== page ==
You are not logged in.

- Topics: Active | Unanswered

thank you for the help : )

my number is exactly the same as yours. So I think I got it right

Oh cool! thanks, didn't know there was this type of problem. Looks like I got the right answer

The reason I got this problem is , one of my english teacher, she groups students in 8 and ask them to make one comment on other group member other than themselves. So in this way, only 37% chance everyone gets a comment which is a massive fail lol. I am going to email her about it : )

**Dragonshade**- Replies: 7

It is probably really simple, but I don't have an easy solution ( not even sure if I did it right)

so 8 people have their assigned seats, If we shuffle them around, what is the probably of all 8 not sitting on their assigned seats

Here is what I did

I solve this recursion with computer program, it gives

is about 37%Am I doing it right?

I'd say only one, that is at x=1

**Dragonshade**- Replies: 1

Is it true that every vector space (infinite dimension) contains a nontrivial (not just 0) finite dimension subspace?

**Dragonshade**- Replies: 0

problem solved. Delete this thread please

**Dragonshade**- Replies: 1

How to prove the space of bounded function on a closed interval B[a,b] is non-separable (does not have a countable dense subset) ?

the metric is the sup |g(t)-f(t)| .

I think setting up an uncountable and disjoint collection of subset, and then if a dense set exists, it would contains uncountably many elements.

but I dont know how to do that

or does anyone have a better way?

thanks

**Dragonshade**- Replies: 0

J is a functional

the book I am reading says the following

I don't see how taylor's theorem would lead to the last step. What version of taylor theorem is this?

Here is another algorithm I work out

1.Write the number in base 3

2.Replace the 2 , if theres any, before each term with (3-1)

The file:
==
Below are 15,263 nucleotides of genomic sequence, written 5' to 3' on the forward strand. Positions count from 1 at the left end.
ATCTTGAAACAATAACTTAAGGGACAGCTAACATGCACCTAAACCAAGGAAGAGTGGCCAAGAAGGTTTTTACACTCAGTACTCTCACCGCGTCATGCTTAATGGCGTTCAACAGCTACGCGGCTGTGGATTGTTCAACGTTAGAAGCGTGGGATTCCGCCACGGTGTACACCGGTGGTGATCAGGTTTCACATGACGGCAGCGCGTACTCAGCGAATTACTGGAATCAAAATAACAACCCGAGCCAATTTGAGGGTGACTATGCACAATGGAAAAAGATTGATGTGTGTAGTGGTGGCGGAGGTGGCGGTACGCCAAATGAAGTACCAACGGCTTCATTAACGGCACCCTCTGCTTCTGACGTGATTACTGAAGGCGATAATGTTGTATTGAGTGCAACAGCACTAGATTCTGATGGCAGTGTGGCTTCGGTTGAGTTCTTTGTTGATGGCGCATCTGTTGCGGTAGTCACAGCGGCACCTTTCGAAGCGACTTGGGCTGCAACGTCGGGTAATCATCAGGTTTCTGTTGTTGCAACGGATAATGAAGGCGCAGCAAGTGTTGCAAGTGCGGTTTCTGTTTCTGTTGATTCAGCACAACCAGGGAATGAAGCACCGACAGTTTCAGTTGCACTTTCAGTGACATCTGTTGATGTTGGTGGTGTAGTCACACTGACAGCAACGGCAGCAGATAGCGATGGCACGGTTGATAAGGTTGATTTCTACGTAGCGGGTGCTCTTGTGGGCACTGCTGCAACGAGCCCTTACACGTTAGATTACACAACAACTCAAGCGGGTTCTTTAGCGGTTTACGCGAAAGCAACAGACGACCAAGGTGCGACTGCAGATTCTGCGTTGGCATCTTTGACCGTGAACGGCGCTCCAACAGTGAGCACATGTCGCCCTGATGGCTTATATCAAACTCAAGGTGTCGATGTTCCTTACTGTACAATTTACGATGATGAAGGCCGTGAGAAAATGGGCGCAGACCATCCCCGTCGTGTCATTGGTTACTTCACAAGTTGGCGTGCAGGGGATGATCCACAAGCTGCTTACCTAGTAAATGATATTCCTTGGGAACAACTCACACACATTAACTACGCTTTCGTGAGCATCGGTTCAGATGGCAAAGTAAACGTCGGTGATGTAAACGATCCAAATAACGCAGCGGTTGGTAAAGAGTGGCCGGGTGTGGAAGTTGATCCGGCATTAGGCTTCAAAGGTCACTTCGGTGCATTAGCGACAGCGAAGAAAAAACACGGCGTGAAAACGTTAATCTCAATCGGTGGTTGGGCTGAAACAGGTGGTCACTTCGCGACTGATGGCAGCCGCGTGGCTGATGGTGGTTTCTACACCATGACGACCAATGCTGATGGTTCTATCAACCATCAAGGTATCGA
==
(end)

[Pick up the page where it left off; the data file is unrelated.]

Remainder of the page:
3.simplify

4.if there are still 2 within the terms, repeat the process

for example

I think this process would make all the 2s vanish eventually.

For 3,

so you are right ,gj

If A is a m-by-n matrix and B n-by-k, then

Rank(A)+Rank(B)-n <= Rank(AB). Which is just 2Rank(A)-m<= Rank(A^2) =Rank(0)

2Rank(A) <=m/2

try this

consider two vectors

By Schwarz's inequality,

converges

We know C_n is convergent, C_n is bounded by some number M

for any epsilon > 0, there exist N, such that |C_n - b| < epsilon/ M for n>N

then

So

converges as wellHence converges too, since its increasing and non negative.

For part a of the first problem

Suppose such a y exists

then

Now we could use induction on it

Suppose n=k holds

when n=k+1

never mind. I got it wrong : (

a full fledged quartic is just nightmare.

is there any theorem about the intersection of curves based on curvature

Ah, sorry, I didnt see that cuz the page didnt load fully. I am looking at it

But I mean any arbitrary circle, not necessary the one center at the origin.

**Dragonshade**- Replies: 8

how to prove that an arbitrary circle only intersects y=1/x (x>0) at most 2 points. I tried brute force, polynomial equation with degree 4 is not fun at all. Curvature might be a way, but I have no ideas : (

**Dragonshade**- Replies: 0

Show that the set S={(x,y) | xy=1, x>0 } is closed in R^2

I came up with a way to show that S is homeomorphic to x axis by some projections, therefore closed. but my class has only talked about open, closed set in a metric space so far. I don't know how to prove it by showing that the complement is open. Since constructing an open ball for every point outside the curve has been mathematically daunting. ( always bumped into some almost uncalculatable polynomial expressions). Help.

thanks

**Dragonshade**- Replies: 2

I noticed that one would eventually be looking at the center of the mandelbrot shape by picking any point on the graph and zooming deep enough. If the center of that shape is colored black. Why wouldn't the entire graph look black? (assuming there is no limit to the computing speed to the computer)

Ah, nvm, it follows right from the orthogonal decomposition of a vector.

**Dragonshade**- Replies: 1

Let

be a subspace of and its orthogonal complement respectivelydefined projection operator

. And has the propertyThen my book says, the range of

is , this is obviousbut I never get how it could conclude that the null space of

isI try assuming ,

and can't reach any contradiction.thanks in advance.

That explains it very clearly, Thanks guys